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“If every famous skier in Norway came out against oil exploration it would have a massive political impact.”
An interview with three Just Stop Oil activists who recently held up a FIS ski race in Norway
“I feel like a lot of skiers and snowboarders need to get woken up and shocked into action. We’re running out of time and if every famous skier in Norway came out against oil exploration it would have a massive political impact.”
It’s been interesting watching the public response to Just Stop Oil’s protests in the UK evolve from anger at the disruption to a new kind of sympathetic understanding, even if some people still disagree with their tactics. Last weekend we saw what I think is the first example of direct action at a ski race when the FIS Cross Country 20km in Lillehammer, Norway was blocked by Stopp Oljeletinga (Just Stop Oil Norway), though pls do correct me if I’m wrong in the comments below.
I spoke to three of the activists involved: Frida Steinbakk and Calum Macintyre, who are both based in Sogndal, Norway, though Calum is originally from Scotland, and Adam Formica from the US, who is also based in Norway. Calum filmed the action while Frida and Adam and three others blocked the race. It doesn’t sound like this was an action any of them took lightly. I hope you enjoy this thought-provoking chat.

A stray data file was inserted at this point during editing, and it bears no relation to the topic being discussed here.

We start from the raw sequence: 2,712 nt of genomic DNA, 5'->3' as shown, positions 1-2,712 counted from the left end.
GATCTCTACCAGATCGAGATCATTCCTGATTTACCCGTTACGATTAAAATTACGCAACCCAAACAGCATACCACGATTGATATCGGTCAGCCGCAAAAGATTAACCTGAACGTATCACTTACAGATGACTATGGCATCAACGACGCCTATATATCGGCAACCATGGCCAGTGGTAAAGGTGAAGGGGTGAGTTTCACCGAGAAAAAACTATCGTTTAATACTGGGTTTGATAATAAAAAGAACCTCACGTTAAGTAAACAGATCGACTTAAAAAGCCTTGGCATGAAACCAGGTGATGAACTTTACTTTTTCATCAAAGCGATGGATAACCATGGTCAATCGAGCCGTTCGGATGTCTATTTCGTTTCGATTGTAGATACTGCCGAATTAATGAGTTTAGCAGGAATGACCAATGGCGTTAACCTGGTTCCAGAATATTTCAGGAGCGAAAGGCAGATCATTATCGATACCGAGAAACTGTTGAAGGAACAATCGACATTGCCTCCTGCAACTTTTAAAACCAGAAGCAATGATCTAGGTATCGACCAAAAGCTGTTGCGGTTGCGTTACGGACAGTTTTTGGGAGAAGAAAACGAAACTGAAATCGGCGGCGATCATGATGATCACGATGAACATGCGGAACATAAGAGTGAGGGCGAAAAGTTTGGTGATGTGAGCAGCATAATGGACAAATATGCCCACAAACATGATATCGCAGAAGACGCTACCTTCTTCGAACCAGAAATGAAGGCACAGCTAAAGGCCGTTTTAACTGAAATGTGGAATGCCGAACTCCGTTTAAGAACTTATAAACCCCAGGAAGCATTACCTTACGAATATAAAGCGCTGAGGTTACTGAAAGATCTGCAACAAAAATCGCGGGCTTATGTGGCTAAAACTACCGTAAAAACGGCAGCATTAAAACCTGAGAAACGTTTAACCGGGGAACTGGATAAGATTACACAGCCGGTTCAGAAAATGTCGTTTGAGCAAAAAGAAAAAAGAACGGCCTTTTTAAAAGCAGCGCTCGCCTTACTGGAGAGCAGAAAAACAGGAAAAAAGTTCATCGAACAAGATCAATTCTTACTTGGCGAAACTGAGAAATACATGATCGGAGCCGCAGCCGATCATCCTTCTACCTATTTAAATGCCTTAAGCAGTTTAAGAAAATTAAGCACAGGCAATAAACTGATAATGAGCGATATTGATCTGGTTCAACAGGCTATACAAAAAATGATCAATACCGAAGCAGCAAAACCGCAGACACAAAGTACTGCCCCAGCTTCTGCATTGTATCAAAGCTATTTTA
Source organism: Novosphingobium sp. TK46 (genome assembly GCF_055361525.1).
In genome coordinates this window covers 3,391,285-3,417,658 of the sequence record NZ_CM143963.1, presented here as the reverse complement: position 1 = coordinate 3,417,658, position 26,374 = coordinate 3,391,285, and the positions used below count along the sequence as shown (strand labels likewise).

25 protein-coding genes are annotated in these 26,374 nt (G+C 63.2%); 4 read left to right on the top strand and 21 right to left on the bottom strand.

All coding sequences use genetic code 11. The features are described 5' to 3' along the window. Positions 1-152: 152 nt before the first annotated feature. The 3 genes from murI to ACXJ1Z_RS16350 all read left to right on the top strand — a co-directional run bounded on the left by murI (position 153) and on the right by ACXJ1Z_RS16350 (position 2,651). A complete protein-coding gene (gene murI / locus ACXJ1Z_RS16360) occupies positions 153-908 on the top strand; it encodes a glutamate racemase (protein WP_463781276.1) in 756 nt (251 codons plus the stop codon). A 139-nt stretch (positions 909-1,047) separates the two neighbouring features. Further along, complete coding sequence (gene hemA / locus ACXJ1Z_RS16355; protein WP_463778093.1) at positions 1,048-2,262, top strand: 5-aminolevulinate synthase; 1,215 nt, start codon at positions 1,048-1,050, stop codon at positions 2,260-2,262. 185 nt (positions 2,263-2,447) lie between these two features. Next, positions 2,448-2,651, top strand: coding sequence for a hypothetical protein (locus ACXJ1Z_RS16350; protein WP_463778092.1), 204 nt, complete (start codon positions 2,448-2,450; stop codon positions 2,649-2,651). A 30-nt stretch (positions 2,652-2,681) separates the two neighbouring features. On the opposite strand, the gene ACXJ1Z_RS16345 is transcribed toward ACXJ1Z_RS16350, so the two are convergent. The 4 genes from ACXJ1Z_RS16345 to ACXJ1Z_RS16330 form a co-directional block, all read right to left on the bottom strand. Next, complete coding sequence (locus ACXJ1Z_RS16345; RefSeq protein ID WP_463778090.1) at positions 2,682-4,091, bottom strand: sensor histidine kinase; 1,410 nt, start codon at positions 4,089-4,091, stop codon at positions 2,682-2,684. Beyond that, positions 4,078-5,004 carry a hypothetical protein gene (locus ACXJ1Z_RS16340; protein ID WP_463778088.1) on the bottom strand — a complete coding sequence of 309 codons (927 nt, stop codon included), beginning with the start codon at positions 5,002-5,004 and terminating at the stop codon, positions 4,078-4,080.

Hey Frida, Calum and Adam, how’s the season started in Norway?
Calum: It’s been a bit of a slow start but on Saturday Frida and I stopped on the way to Lillehammer and went for a splitboard tour in pretty nice conditions. It was a great way to calm our minds on the way over.
Yes, so on Sunday you filmed Frida, Adam and three others from Stopp Oljeletinga (Just Stop Oil Norway) blocking a FIS Cross Country men’s 20km ski race. What inspired the action?
Calum: Skiers and snowboarders in Norway, and especially high-profile skiers who are very famous, have been quite absent in the climate movement. I don’t get it because as a snowboarder we’re completely dependent on there being a stable climate in the future to do our sport.